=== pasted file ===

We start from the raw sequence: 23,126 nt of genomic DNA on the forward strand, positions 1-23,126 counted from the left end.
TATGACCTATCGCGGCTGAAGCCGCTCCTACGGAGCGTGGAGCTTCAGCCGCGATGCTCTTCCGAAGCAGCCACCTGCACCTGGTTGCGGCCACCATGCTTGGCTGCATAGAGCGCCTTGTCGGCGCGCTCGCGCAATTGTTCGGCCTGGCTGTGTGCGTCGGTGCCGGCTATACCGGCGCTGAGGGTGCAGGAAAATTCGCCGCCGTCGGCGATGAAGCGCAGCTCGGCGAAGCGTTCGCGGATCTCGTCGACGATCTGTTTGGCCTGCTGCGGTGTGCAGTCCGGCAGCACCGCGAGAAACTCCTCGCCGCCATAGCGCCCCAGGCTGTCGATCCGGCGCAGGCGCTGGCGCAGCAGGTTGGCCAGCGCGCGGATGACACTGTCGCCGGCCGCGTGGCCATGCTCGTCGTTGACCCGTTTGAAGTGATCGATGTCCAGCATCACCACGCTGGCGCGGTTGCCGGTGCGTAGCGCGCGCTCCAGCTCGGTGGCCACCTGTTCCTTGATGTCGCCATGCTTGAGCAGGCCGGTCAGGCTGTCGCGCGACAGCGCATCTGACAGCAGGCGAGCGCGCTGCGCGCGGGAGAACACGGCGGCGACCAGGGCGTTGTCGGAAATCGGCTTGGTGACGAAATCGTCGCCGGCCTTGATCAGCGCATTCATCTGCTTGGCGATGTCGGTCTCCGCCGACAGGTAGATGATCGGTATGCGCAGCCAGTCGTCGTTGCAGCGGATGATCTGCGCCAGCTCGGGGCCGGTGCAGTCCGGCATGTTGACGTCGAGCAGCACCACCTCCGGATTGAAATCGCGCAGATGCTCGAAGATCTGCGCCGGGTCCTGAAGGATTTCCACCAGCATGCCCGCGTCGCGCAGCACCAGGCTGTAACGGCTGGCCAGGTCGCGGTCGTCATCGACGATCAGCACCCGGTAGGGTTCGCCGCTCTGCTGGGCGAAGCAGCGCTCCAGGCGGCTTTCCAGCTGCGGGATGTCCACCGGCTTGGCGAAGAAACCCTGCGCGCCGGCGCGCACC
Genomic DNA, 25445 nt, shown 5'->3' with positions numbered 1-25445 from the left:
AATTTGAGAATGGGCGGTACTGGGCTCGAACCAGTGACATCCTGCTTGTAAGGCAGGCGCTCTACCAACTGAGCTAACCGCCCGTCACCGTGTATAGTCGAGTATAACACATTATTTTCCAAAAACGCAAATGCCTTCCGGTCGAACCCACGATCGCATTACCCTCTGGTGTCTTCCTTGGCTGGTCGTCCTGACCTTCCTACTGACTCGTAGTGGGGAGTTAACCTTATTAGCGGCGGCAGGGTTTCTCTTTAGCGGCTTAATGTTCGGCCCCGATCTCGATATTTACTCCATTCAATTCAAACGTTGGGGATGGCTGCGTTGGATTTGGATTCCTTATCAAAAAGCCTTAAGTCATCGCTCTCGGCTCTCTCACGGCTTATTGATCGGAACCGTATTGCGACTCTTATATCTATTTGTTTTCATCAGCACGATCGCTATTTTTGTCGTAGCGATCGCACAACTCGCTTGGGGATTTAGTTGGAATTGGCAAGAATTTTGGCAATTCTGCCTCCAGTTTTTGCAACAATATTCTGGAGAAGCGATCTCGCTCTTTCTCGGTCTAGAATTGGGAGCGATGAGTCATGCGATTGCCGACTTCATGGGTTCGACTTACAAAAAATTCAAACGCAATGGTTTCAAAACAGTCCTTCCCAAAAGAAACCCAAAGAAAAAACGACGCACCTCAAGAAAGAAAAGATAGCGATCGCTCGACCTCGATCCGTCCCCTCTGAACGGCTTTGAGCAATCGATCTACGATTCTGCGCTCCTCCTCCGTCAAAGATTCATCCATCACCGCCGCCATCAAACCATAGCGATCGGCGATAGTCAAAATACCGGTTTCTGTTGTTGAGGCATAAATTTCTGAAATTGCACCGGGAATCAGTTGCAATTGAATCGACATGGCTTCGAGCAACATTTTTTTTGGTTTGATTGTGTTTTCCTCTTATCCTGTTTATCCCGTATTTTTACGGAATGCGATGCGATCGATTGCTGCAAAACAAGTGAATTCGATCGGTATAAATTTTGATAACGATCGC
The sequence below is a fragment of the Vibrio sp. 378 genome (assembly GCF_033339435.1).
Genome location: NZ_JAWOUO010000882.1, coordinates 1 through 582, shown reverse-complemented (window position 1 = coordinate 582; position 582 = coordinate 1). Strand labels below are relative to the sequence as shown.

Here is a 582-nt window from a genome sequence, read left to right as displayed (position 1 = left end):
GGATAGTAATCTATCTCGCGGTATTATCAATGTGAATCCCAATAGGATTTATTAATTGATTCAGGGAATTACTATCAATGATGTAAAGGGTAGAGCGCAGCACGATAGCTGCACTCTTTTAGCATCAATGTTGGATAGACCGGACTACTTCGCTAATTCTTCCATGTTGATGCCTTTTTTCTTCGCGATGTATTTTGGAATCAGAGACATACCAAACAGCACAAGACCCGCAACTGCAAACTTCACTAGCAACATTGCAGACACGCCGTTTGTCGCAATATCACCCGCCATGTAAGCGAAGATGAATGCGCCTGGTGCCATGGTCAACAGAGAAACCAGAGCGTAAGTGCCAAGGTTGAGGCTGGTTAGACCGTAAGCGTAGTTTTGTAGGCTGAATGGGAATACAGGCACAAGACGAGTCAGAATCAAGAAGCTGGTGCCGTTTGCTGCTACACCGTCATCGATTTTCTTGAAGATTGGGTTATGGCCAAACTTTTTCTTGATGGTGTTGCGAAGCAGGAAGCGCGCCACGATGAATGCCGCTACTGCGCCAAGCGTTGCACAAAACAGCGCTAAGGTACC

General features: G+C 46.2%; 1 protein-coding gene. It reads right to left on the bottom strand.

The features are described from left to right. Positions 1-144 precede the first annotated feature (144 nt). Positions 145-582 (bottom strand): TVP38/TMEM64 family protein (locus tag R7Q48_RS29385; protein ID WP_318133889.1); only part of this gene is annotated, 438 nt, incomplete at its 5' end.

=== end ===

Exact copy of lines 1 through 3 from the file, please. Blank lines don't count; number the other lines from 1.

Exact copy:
We start from the raw sequence: 23,126 nt of genomic DNA on the forward strand, positions 1-23,126 counted from the left end.
TATGACCTATCGCGGCTGAAGCCGCTCCTACGGAGCGTGGAGCTTCAGCCGCGATGCTCTTCCGAAGCAGCCACCTGCACCTGGTTGCGGCCACCATGCTTGGCTGCATAGAGCGCCTTGTCGGCGCGCTCGCGCAATTGTTCGGCCTGGCTGTGTGCGTCGGTGCCGGCTATACCGGCGCTGAGGGTGCAGGAAAATTCGCCGCCGTCGGCGATGAAGCGCAGCTCGGCGAAGCGTTCGCGGATCTCGTCGACGATCTGTTTGGCCTGCTGCGGTGTGCAGTCCGGCAGCACCGCGAGAAACTCCTCGCCGCCATAGCGCCCCAGGCTGTCGATCCGGCGCAGGCGCTGGCGCAGCAGGTTGGCCAGCGCGCGGATGACACTGTCGCCGGCCGCGTGGCCATGCTCGTCGTTGACCCGTTTGAAGTGATCGATGTCCAGCATCACCACGCTGGCGCGGTTGCCGGTGCGTAGCGCGCGCTCCAGCTCGGTGGCCACCTGTTCCTTGATGTCGCCATGCTTGAGCAGGCCGGTCAGGCTGTCGCGCGACAGCGCATCTGACAGCAGGCGAGCGCGCTGCGCGCGGGAGAACACGGCGGCGACCAGGGCGTTGTCGGAAATCGGCTTGGTGACGAAATCGTCGCCGGCCTTGATCAGCGCATTCATCTGCTTGGCGATGTCGGTCTCCGCCGACAGGTAGATGATCGGTATGCGCAGCCAGTCGTCGTTGCAGCGGATGATCTGCGCCAGCTCGGGGCCGGTGCAGTCCGGCATGTTGACGTCGAGCAGCACCACCTCCGGATTGAAATCGCGCAGATGCTCGAAGATCTGCGCCGGGTCCTGAAGGATTTCCACCAGCATGCCCGCGTCGCGCAGCACCAGGCTGTAACGGCTGGCCAGGTCGCGGTCGTCATCGACGATCAGCACCCGGTAGGGTTCGCCGCTCTGCTGGGCGAAGCAGCGCTCCAGGCGGCTTTCCAGCTGCGGGATGTCCACCGGCTTGGCGAAGAAACCCTGCGCGCCGGCGCGCACC
Genomic DNA, 25445 nt, shown 5'->3' with positions numbered 1-25445 from the left: